Childhood & Early Life
Emiliano Zapata was born as Emiliano Zapata Salazar on August 8, 1879 in Anenecuilco, Morelos, Mexico.
He was the son of a well-known ‘mestizo’ peasant named Gabriel Zapata who trained and sold horses to people. His mother was Cleofas Jertrudiz Salazar.
Emiliano had three brothers named Eufemio, Pedro, and Loreto and six sisters named Matilde, Jovita, Maria de Jesus, Celsa, Maria del la Luz and Romana.
He received rudimentary education including book-keeping from his teacher Emilio Vara.
His mother died when he was 16 years old and his father died 11 months later, after which he had to look after his family.
In 1897 he was arrested for taking part in a protest rally against the owner of the plantation that had appropriated their farmland.
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After being pardoned, Emiliano Zapata again started agitating and was promptly drafted into the Mexican Army to stop him from agitating any more.
After only six months in the Army he was discharged and sent to Porfirio Diaz’s son-in-law’s hacienda asa horse-trainer.
In 1909 the villagers ofAnenecuilcoelected him president of the village council board and he soon became involved in the agitations carried out by the local peasants and farmers against the landowners.
Once an entire village was burnt to the ground by the angry landowners because the villagers had forcibly occupied a piece of land.
Zapata continued with his struggles and sometimes he was successful in getting the land back for the villagersby using very old title deeds to petitionthe governor to help return pieces of land to their rightful owners.
Sometimes he got frustrated by the slow response of the government and forcibly occupiedpieces of land he thought fit and distributed them to the peasants and farmers.
During this period,the president of Mexico was Porfirio Diaz who had defeated a northern landowner named Francisco Madero in the 1910 presidential election. Francisco fled to the United States, declared himself asthe rightful President, returned to Mexico and laid claim to the presidency causing a clash between the two.
Seeing a great opportunity for land reforms, Zapata made a secret alliance with Francisco Madero who promised to carry out the reforms.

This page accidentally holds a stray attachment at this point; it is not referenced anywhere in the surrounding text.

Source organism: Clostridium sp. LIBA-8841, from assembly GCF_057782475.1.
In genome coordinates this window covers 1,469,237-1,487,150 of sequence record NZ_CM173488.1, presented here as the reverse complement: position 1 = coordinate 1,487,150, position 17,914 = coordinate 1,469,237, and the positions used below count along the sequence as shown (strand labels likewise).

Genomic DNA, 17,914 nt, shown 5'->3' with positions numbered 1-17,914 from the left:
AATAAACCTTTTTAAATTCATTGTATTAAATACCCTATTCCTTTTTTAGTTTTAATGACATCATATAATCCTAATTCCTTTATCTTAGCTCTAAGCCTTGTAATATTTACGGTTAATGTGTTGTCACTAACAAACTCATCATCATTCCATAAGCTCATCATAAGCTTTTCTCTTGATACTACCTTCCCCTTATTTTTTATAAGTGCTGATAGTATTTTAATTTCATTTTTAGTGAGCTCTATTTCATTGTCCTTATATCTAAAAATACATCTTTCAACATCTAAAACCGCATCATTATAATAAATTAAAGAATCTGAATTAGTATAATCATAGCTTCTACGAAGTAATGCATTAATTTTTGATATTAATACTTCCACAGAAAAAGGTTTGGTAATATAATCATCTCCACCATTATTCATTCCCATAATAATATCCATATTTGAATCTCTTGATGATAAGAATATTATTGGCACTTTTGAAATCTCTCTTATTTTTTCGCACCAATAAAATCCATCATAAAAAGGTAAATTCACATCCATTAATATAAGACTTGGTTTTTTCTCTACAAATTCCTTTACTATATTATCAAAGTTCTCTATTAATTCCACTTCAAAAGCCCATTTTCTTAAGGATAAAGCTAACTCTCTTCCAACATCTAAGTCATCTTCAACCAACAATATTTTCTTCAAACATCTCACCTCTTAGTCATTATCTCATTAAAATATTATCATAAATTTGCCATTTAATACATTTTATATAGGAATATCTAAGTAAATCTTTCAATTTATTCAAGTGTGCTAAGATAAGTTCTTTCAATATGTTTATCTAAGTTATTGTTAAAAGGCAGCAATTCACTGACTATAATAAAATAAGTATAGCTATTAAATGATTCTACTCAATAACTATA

In 1910 Zapata became the commanding officer of the ‘Ejercito Libertadordel Sur’ or the ‘Liberation Army of the South’ and declared war against President Diaz.
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In May 1911, Zapata’ssmall army of guerillas defeated the forces of President Diaz and occupied the city of Cuautla after a gruesome six-day battle and closed the road to the capital Mexico City.
A week after being defeated by Pancho Villa and Pascual Orozco at the ‘First Battle of Ciudad Juarez’, President Diaz resigned and fled to Europe after handing over power to a provisional president.Zapata and his army of 5,000 guerillas took over Cuernavaca, the capital of the state of Morelos.
Zapata went to Mexico City to force the provisional president to return the illegally occupied land to the farmers where he met the triumphant Francisco Madero.But when Zapata asked for Francisco’s help in returning the land, Madero asked him to disarm his guerillas first before the job could be done. Zapatastarted disarming his guerillas but when he found that Madero had sent the army to quell any objections to disarm, he stopped the process immediately which soured their relations by the summer of 1911.
After being rebuffed by Zapata, Madero appointed a governor in November 1911 who sided with the landowners instead ofhelping the farmers get back their land which angered Zapata further.
Many attempts were made to find an amicable solution to the problem but nothing worked and when Francisco Madero declared himself the president of Mexico, Zapata and his followers took refuge in the hills of southwest Puebla.